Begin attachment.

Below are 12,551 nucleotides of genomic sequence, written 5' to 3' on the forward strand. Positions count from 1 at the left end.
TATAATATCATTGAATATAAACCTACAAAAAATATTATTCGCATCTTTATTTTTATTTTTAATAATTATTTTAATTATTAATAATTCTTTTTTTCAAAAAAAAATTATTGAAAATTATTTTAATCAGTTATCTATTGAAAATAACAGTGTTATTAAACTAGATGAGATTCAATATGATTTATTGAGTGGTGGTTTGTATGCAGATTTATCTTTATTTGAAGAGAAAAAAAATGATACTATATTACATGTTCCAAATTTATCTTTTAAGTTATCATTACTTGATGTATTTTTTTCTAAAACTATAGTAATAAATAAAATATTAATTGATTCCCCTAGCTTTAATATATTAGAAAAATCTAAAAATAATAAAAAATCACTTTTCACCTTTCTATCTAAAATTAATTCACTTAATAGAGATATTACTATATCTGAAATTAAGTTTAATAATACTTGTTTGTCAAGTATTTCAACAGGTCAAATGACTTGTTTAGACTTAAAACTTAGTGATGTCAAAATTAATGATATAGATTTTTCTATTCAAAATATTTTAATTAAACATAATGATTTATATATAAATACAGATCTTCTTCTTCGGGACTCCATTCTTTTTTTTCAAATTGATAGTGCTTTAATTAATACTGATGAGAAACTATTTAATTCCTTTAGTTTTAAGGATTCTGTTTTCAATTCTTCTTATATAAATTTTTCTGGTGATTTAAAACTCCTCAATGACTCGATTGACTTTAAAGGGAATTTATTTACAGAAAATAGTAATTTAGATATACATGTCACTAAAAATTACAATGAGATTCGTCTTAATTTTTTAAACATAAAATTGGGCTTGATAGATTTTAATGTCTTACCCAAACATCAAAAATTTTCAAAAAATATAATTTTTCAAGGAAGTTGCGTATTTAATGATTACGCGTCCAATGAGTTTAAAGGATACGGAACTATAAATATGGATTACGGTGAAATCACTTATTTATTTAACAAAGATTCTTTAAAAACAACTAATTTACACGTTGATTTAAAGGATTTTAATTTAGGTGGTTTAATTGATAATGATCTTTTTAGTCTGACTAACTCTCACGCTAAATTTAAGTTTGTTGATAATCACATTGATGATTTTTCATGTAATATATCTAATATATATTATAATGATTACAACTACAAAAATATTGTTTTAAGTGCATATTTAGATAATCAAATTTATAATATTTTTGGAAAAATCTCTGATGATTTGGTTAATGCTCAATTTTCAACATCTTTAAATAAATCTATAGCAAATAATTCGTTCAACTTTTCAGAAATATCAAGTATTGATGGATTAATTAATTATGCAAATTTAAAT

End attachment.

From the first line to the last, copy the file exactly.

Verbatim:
Below are 12,551 nucleotides of genomic sequence, written 5' to 3' on the forward strand. Positions count from 1 at the left end.
TATAATATCATTGAATATAAACCTACAAAAAATATTATTCGCATCTTTATTTTTATTTTTAATAATTATTTTAATTATTAATAATTCTTTTTTTCAAAAAAAAATTATTGAAAATTATTTTAATCAGTTATCTATTGAAAATAACAGTGTTATTAAACTAGATGAGATTCAATATGATTTATTGAGTGGTGGTTTGTATGCAGATTTATCTTTATTTGAAGAGAAAAAAAATGATACTATATTACATGTTCCAAATTTATCTTTTAAGTTATCATTACTTGATGTATTTTTTTCTAAAACTATAGTAATAAATAAAATATTAATTGATTCCCCTAGCTTTAATATATTAGAAAAATCTAAAAATAATAAAAAATCACTTTTCACCTTTCTATCTAAAATTAATTCACTTAATAGAGATATTACTATATCTGAAATTAAGTTTAATAATACTTGTTTGTCAAGTATTTCAACAGGTCAAATGACTTGTTTAGACTTAAAACTTAGTGATGTCAAAATTAATGATATAGATTTTTCTATTCAAAATATTTTAATTAAACATAATGATTTATATATAAATACAGATCTTCTTCTTCGGGACTCCATTCTTTTTTTTCAAATTGATAGTGCTTTAATTAATACTGATGAGAAACTATTTAATTCCTTTAGTTTTAAGGATTCTGTTTTCAATTCTTCTTATATAAATTTTTCTGGTGATTTAAAACTCCTCAATGACTCGATTGACTTTAAAGGGAATTTATTTACAGAAAATAGTAATTTAGATATACATGTCACTAAAAATTACAATGAGATTCGTCTTAATTTTTTAAACATAAAATTGGGCTTGATAGATTTTAATGTCTTACCCAAACATCAAAAATTTTCAAAAAATATAATTTTTCAAGGAAGTTGCGTATTTAATGATTACGCGTCCAATGAGTTTAAAGGATACGGAACTATAAATATGGATTACGGTGAAATCACTTATTTATTTAACAAAGATTCTTTAAAAACAACTAATTTACACGTTGATTTAAAGGATTTTAATTTAGGTGGTTTAATTGATAATGATCTTTTTAGTCTGACTAACTCTCACGCTAAATTTAAGTTTGTTGATAATCACATTGATGATTTTTCATGTAATATATCTAATATATATTATAATGATTACAACTACAAAAATATTGTTTTAAGTGCATATTTAGATAATCAAATTTATAATATTTTTGGAAAAATCTCTGATGATTTGGTTAATGCTCAATTTTCAACATCTTTAAATAAATCTATAGCAAATAATTCGTTCAACTTTTCAGAAATATCAAGTATTGATGGATTAATTAATTATGCAAATTTAAAT